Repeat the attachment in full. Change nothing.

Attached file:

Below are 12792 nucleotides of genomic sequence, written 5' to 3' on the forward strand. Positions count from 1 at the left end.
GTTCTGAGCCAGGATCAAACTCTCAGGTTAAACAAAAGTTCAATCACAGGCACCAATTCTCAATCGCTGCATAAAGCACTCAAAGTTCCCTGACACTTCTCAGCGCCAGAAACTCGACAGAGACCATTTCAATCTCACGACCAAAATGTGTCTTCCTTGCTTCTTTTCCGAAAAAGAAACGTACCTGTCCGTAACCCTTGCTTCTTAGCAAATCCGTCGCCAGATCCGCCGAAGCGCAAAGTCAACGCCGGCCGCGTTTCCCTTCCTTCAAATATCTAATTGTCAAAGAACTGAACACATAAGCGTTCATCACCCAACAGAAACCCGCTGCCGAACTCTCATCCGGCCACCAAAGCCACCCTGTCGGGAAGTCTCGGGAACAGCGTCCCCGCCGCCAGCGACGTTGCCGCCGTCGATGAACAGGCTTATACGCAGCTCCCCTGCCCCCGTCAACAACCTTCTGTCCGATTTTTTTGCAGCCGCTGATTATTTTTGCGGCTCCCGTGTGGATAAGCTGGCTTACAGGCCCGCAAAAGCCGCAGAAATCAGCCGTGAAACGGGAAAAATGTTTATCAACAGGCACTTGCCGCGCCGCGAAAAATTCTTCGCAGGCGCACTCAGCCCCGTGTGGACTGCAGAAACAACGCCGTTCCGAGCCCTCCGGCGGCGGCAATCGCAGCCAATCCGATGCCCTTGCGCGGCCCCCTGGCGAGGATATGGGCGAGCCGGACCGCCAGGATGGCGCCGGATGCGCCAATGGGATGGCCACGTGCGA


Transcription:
Below are 12792 nucleotides of genomic sequence, written 5' to 3' on the forward strand. Positions count from 1 at the left end.
GTTCTGAGCCAGGATCAAACTCTCAGGTTAAACAAAAGTTCAATCACAGGCACCAATTCTCAATCGCTGCATAAAGCACTCAAAGTTCCCTGACACTTCTCAGCGCCAGAAACTCGACAGAGACCATTTCAATCTCACGACCAAAATGTGTCTTCCTTGCTTCTTTTCCGAAAAAGAAACGTACCTGTCCGTAACCCTTGCTTCTTAGCAAATCCGTCGCCAGATCCGCCGAAGCGCAAAGTCAACGCCGGCCGCGTTTCCCTTCCTTCAAATATCTAATTGTCAAAGAACTGAACACATAAGCGTTCATCACCCAACAGAAACCCGCTGCCGAACTCTCATCCGGCCACCAAAGCCACCCTGTCGGGAAGTCTCGGGAACAGCGTCCCCGCCGCCAGCGACGTTGCCGCCGTCGATGAACAGGCTTATACGCAGCTCCCCTGCCCCCGTCAACAACCTTCTGTCCGATTTTTTTGCAGCCGCTGATTATTTTTGCGGCTCCCGTGTGGATAAGCTGGCTTACAGGCCCGCAAAAGCCGCAGAAATCAGCCGTGAAACGGGAAAAATGTTTATCAACAGGCACTTGCCGCGCCGCGAAAAATTCTTCGCAGGCGCACTCAGCCCCGTGTGGACTGCAGAAACAACGCCGTTCCGAGCCCTCCGGCGGCGGCAATCGCAGCCAATCCGATGCCCTTGCGCGGCCCCCTGGCGAGGATATGGGCGAGCCGGACCGCCAGGATGGCGCCGGATGCGCCAATGGGATGGCCACGTGCGA